In October, 1887, Mr. Davault died of consumption in Dr. Crawford's home, and Mr. and Mrs. Joiner soon returned to their native land for the restoration of health. During Mr. Davault's last

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illness, Dr. Crawford visited Hwang Hien and spent some time preaching in the city and neighborhood. There he met Tan Ho Bang of Saling, near Ping Tu, who from him heard the gospel for the first time. It was a pleasure to find a man with such religious inclinations, and to learn from him the nature of the sect to which he belonged, called the Lao Tien Men. This sect rejects idolatry, offers prayers to the Heavenly Teacher, has ten commandments, resembling in many particulars those given to Moses, and teaches self denial for their religion. It was a question with some of the missionaries whether this sect might not be a remnant of Nestorian Christianity, which was introduced into China many centuries ago.

     Dr. Crawford had many talks with Mr. Tan and left him in the hands of Mr. Joiner, but later Mr. Tan went to see Dr. Crawford at Teng Chow.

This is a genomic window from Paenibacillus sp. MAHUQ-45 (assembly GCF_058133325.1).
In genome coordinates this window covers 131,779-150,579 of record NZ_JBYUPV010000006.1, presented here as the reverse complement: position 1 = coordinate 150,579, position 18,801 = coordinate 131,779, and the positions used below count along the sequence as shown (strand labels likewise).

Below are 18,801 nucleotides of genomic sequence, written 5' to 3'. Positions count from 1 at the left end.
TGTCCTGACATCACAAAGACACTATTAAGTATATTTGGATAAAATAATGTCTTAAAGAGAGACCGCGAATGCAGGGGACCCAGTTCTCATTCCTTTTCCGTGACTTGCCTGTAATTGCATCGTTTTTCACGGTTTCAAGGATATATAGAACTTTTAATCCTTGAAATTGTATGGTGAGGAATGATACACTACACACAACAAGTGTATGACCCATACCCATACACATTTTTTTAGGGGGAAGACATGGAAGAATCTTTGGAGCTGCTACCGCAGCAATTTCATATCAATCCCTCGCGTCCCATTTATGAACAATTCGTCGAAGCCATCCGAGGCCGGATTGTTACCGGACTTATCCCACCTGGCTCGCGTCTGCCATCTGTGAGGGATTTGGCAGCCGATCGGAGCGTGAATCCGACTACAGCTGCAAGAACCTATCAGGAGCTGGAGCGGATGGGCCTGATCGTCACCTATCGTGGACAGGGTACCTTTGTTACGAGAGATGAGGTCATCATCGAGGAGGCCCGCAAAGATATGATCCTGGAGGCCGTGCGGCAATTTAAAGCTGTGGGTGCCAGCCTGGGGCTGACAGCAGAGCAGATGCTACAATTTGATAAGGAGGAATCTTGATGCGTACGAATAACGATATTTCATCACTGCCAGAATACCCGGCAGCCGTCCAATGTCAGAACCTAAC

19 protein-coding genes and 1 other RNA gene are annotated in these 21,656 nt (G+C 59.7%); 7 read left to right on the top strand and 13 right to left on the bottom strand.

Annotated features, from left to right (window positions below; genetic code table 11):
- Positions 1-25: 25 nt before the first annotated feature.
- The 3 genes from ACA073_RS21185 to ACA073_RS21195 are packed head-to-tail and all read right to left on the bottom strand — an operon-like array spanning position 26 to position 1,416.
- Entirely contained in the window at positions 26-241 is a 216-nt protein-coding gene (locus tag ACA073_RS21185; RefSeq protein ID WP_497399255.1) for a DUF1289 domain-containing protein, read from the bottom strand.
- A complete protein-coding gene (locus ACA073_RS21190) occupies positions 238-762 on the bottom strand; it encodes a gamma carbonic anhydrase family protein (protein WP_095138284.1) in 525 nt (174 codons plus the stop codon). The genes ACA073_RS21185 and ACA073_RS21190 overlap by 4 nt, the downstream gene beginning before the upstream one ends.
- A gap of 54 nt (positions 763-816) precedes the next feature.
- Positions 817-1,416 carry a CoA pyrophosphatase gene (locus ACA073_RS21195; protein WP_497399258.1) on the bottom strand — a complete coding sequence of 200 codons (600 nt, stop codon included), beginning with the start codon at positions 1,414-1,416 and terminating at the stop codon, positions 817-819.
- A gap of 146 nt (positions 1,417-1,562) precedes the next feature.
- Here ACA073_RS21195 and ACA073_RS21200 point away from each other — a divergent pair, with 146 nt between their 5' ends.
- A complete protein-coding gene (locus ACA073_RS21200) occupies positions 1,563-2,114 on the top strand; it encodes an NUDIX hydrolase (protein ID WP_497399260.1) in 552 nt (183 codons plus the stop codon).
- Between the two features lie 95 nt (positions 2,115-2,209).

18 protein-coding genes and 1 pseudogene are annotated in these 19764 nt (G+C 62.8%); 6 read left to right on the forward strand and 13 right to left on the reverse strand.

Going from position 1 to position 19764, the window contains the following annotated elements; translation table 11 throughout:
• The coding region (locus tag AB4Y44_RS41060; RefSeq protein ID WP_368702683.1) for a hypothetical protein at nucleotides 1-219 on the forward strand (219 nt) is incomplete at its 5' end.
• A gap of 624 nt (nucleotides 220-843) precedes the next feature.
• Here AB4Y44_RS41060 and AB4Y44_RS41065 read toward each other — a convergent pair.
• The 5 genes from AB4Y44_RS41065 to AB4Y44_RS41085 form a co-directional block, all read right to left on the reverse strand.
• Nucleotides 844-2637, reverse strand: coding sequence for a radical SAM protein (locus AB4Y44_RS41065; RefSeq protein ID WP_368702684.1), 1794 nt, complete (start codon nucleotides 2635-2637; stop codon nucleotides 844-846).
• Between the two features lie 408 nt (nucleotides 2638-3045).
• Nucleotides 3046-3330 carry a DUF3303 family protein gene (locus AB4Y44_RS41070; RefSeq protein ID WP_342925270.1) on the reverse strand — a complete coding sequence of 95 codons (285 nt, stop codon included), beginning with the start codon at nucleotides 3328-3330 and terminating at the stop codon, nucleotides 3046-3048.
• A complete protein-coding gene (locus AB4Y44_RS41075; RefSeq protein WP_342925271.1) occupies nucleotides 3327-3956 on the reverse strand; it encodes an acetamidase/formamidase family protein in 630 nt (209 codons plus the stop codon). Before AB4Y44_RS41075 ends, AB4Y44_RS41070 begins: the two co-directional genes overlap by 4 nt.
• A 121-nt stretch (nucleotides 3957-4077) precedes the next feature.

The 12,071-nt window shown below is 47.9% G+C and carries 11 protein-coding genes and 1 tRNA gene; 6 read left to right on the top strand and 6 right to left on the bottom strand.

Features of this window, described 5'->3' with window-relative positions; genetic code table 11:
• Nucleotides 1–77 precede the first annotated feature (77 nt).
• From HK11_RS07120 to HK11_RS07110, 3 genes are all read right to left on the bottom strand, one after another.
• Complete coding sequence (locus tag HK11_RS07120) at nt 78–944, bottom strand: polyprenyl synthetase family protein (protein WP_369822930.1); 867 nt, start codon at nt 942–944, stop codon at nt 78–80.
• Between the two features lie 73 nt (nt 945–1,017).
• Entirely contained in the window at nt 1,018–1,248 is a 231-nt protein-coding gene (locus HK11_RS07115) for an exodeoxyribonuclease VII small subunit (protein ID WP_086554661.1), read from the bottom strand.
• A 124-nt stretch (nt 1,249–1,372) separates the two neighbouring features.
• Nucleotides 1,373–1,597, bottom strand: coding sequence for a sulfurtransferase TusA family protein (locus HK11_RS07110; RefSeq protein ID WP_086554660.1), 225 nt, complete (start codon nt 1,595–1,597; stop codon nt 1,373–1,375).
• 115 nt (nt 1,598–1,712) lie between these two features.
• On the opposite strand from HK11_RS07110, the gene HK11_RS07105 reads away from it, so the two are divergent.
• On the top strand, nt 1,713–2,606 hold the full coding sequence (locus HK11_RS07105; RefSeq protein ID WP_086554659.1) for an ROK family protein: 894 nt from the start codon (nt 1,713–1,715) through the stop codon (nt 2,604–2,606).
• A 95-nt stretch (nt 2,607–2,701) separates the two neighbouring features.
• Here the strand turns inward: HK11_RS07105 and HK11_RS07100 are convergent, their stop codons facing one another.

In the autumn Miss Moon wrote requesting Mrs. Crawford to help her a while at Ping Tu, and get acquainted with the work pre­paratory to having the care over it during Miss Moon's visit to the home land. She therefore spent November there and was much pleased with the people and prospects. During the winter two members of the Lao Tien, Men of Saling, one of them the elder brother of Tan Ho Bang, and the leader of the sect in that village, came and begged Miss Moon to go and instruct the women of his neighborhood. Whereupon she went to Saling and found the women eager to hear, and she promised to go again and take Mrs. Crawford with her. On going together they found no little interest in this "new way." On their second visit Dr. Crawford accompa­nied them, he lodging at an inn in the neighboring town of Tang To. The Saling men went to him there every night for religious in­struction. After his departure to intinerate among the surrounding villages it was arranged that Mrs. Crawford should teach the men and Miss Moon the women. On rainy days when they could not go out to the field and at night, from one to a dozen men would sit for hours at a time, listening intently to the divine message and asking many questions. It was during this week of most arduous work that Miss Moon, seeing the people hungering for the bread of life, promised that she would not leave for America until she could secure for them a resident missionary at Ping Tu.